It may be possible for a Windows-powered e-reader to be released into the market in the future following the recent partnership between Microsoft (NASDAQ:MSFT) and Barnes & Noble (NYSE:BKS). Speculations on the possible release of a Windows-powered e-reader have emerged following the patent settlement and the partnership between the two companies. Hints of a possible e-reader powered by the Windows OS of Microsoft have emerged recently.
Reports have indicated that the two companies were supposedly working on a deal where Microsoft would produce the device while the bookstore will be provided by Barnes & Noble.
However this did not push through following the effort to develop the Microsoft Courier tablet although the concept of a Windows-powered e-reader remained. According to Kevin Turner, COO of Microsoft, an e-reader has been considered as one of the devices that will feature the Metro interface of Microsoft.
Andy Lees, the president of Microsoft, revealed that a number of designs, capabilities and price points are being considered by the company. This was in response to a possible Windows-powered e-reader resulting from the partnership of the two companies.
William Lynch of Barnes & Noble also indicated that Microsoft intends to use the Windows OS on ARM processors. Although the Windows OS that runs on the ARM architecture was not dubbed as Windows 8, it is basically the same OS which is more specialized therefore making it practical for a device like a possible Windows-powered e-reader.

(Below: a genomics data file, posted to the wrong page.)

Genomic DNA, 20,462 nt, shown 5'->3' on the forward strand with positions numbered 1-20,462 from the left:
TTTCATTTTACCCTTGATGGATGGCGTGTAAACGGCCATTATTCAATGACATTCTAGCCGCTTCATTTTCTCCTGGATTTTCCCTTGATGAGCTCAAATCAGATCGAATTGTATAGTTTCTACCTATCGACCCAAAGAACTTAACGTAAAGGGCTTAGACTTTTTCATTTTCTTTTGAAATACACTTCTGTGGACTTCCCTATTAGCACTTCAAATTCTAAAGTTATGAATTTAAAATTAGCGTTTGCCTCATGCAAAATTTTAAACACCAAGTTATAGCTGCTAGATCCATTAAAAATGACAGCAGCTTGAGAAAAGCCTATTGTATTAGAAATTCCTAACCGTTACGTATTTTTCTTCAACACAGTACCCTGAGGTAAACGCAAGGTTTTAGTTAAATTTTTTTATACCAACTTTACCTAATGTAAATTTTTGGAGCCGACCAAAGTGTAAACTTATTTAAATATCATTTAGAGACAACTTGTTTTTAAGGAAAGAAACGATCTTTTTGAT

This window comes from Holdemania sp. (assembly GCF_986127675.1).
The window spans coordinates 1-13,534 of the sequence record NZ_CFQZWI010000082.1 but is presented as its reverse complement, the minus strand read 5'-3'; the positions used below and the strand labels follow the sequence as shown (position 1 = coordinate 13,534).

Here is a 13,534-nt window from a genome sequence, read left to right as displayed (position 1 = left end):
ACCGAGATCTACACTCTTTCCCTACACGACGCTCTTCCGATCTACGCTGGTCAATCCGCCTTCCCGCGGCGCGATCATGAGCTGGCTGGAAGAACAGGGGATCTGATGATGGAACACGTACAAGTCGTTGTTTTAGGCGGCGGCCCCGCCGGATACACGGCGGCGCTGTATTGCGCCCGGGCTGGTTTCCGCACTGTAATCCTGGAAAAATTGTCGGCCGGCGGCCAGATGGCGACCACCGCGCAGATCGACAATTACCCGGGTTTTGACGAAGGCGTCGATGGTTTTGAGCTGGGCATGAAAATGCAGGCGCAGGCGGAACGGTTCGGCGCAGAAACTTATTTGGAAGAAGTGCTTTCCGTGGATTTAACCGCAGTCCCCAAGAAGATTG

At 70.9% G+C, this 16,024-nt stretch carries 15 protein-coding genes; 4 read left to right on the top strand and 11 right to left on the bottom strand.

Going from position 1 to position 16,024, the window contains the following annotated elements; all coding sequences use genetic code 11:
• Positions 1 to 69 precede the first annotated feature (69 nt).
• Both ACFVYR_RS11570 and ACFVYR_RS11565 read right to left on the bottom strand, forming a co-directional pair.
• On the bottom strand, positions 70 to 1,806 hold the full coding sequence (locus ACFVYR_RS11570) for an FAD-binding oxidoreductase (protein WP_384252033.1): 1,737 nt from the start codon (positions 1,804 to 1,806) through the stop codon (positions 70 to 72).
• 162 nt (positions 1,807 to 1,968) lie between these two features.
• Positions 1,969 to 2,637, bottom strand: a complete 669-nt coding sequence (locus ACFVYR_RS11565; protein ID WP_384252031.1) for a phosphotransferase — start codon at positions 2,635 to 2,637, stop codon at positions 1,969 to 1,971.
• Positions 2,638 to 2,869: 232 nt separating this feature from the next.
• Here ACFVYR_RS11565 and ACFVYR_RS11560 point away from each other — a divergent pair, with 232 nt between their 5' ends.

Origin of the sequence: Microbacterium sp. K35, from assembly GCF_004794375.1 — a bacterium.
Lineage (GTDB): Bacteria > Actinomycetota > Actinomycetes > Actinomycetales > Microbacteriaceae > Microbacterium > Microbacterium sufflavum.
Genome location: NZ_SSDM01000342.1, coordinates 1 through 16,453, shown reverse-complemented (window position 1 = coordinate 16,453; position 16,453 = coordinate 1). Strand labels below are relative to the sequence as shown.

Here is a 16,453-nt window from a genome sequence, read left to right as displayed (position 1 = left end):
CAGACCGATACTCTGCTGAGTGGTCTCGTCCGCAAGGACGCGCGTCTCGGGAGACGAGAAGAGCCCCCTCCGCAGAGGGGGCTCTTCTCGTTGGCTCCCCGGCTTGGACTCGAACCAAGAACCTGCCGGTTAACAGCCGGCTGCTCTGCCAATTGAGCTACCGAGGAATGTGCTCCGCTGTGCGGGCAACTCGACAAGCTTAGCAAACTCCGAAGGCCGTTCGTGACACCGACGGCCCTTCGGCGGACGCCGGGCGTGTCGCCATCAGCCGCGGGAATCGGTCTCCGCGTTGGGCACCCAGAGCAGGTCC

A Windows-powered e-reader may also be possible with the licensing of an embedded version of Windows to allow Barnes & Noble use the OS on an e-reader. This will do away with the patent royalty payment for every device that will be sold by the company. Another hint at a possible Windows-powered e-reader was the positioning of Windows as significant feature in reading according to Lees as he indicated that the company may be a factor in the creation, reading and interaction with stories among consumers.
The possible release of a Windows-powered e-reader remains uncertain although if it will be released into the market, it will likely offer more functions than an ordinary e-reader.
Since the partnership between the two companies is not exclusive it Barnes & Noble may not be the only back end store provider for a possible Windows-powered e-reader although Amazon is already considered as a competitor by Microsoft.